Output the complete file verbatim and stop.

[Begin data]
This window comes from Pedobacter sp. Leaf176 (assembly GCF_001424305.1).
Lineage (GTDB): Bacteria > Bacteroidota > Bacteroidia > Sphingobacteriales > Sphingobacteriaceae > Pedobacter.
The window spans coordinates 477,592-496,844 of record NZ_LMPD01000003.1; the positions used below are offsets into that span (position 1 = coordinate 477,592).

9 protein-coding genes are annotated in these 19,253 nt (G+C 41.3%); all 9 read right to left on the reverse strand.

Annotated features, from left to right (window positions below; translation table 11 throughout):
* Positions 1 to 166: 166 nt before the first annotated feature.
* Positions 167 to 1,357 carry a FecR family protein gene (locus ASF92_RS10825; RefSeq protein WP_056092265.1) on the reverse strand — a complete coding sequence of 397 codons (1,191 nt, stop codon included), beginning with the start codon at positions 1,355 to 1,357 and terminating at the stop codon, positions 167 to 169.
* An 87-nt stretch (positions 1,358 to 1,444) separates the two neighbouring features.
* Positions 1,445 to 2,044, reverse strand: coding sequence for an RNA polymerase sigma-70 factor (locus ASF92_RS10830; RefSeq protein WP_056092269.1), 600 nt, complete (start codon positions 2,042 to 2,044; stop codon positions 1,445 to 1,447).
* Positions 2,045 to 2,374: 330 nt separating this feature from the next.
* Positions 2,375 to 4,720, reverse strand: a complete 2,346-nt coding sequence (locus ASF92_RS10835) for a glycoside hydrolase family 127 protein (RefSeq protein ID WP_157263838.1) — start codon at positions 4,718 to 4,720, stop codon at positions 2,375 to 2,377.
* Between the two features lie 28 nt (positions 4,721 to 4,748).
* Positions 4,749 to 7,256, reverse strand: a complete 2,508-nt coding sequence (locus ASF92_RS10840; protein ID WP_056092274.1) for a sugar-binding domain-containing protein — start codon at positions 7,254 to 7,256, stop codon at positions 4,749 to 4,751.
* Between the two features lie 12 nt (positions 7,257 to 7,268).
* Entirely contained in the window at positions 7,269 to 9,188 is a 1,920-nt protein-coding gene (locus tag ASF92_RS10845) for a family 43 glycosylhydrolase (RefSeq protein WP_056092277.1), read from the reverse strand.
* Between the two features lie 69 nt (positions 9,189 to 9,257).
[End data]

This window comes from Pedobacter sp. Leaf176 (assembly GCF_001424305.1).
Lineage (GTDB): Bacteria > Bacteroidota > Bacteroidia > Sphingobacteriales > Sphingobacteriaceae > Pedobacter.
The window spans coordinates 477,592-496,844 of record NZ_LMPD01000003.1; the positions used below are offsets into that span (position 1 = coordinate 477,592).

9 protein-coding genes are annotated in these 19,253 nt (G+C 41.3%); all 9 read right to left on the reverse strand.

Annotated features, from left to right (window positions below; translation table 11 throughout):
* Positions 1 to 166: 166 nt before the first annotated feature.
* Positions 167 to 1,357 carry a FecR family protein gene (locus ASF92_RS10825; RefSeq protein WP_056092265.1) on the reverse strand — a complete coding sequence of 397 codons (1,191 nt, stop codon included), beginning with the start codon at positions 1,355 to 1,357 and terminating at the stop codon, positions 167 to 169.
* An 87-nt stretch (positions 1,358 to 1,444) separates the two neighbouring features.
* Positions 1,445 to 2,044, reverse strand: coding sequence for an RNA polymerase sigma-70 factor (locus ASF92_RS10830; RefSeq protein WP_056092269.1), 600 nt, complete (start codon positions 2,042 to 2,044; stop codon positions 1,445 to 1,447).
* Positions 2,045 to 2,374: 330 nt separating this feature from the next.
* Positions 2,375 to 4,720, reverse strand: a complete 2,346-nt coding sequence (locus ASF92_RS10835) for a glycoside hydrolase family 127 protein (RefSeq protein ID WP_157263838.1) — start codon at positions 4,718 to 4,720, stop codon at positions 2,375 to 2,377.
* Between the two features lie 28 nt (positions 4,721 to 4,748).
* Positions 4,749 to 7,256, reverse strand: a complete 2,508-nt coding sequence (locus ASF92_RS10840; protein ID WP_056092274.1) for a sugar-binding domain-containing protein — start codon at positions 7,254 to 7,256, stop codon at positions 4,749 to 4,751.
* Between the two features lie 12 nt (positions 7,257 to 7,268).
* Entirely contained in the window at positions 7,269 to 9,188 is a 1,920-nt protein-coding gene (locus tag ASF92_RS10845) for a family 43 glycosylhydrolase (RefSeq protein WP_056092277.1), read from the reverse strand.
* Between the two features lie 69 nt (positions 9,189 to 9,257).